The Use of Ion Thrusters for Orbit Raising.
ROYAL AIRCRAFT ESTABLISHMENT FARNBOROUGH (ENGLAND)
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Earlier analytical results for changing the orbital altitude of a spacecraft, using a tangentially thrusting electric propulsion system, have been employed to confirm that the mass of propellant required to attain a geostationary orbit is only a very small fraction of the initial mass of the satellite. However, such an orbit transfer technique requires a relatively long period of time compared with chemical propulsion, typically 100 to 300 days, and, for spacecraft masses of 1000 kg or more, multi-kW solar arrays are necessary. Unfortunately, the long transfer time also leads to a significant degradation of the power produced by these solar arrays, owing to the impact on them of energetic particles while traversing the earths radiation belts. Nevertheless, it is concluded that this technique for manoeuvring a satellite into synchronous orbit can offer attractive economic benefits for two broad classes of spacecraft. These are relatively small satellites, of 1000 kg or less, for which a dedicated ion thruster system can be advocated, and much larger devices, for which a reusable solar electric tug vehicle having its own solar arrays would be appropriate. In the former case, a payload ratio of about 0.7 could be achieved, with a transfer time of 150 days, and two or three spacecraft could be launched on a single Ariane vehicle. Author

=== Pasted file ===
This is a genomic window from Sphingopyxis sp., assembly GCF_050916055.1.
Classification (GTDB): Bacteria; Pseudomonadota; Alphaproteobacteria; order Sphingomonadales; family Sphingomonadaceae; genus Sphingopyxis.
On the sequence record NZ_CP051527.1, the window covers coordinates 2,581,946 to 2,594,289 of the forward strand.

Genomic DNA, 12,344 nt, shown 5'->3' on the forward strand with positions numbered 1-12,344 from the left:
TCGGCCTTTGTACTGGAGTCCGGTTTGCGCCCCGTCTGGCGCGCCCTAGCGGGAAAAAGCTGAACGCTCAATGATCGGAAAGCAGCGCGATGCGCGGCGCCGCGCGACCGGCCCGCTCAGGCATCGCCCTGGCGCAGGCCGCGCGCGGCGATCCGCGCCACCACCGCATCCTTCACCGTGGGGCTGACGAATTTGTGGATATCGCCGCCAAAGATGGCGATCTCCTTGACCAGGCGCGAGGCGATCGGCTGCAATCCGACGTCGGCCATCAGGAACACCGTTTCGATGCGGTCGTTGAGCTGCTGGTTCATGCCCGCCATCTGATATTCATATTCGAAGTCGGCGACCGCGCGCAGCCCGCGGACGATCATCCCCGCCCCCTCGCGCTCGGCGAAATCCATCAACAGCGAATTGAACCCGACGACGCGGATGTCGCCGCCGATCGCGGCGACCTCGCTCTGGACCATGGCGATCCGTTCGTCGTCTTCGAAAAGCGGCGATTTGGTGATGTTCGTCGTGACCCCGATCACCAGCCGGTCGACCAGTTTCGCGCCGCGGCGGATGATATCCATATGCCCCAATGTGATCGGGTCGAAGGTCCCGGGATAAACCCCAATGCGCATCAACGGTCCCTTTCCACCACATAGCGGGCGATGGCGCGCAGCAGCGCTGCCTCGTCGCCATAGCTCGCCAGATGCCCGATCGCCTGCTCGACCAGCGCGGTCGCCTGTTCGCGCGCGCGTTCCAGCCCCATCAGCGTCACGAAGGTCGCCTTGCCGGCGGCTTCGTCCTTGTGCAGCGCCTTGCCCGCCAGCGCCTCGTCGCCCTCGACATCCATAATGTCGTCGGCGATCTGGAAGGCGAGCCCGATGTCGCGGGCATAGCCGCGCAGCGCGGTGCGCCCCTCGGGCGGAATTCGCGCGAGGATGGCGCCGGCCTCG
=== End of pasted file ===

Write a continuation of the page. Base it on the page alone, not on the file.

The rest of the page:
- Electric and Ion Propulsion
- Unmanned Spacecraft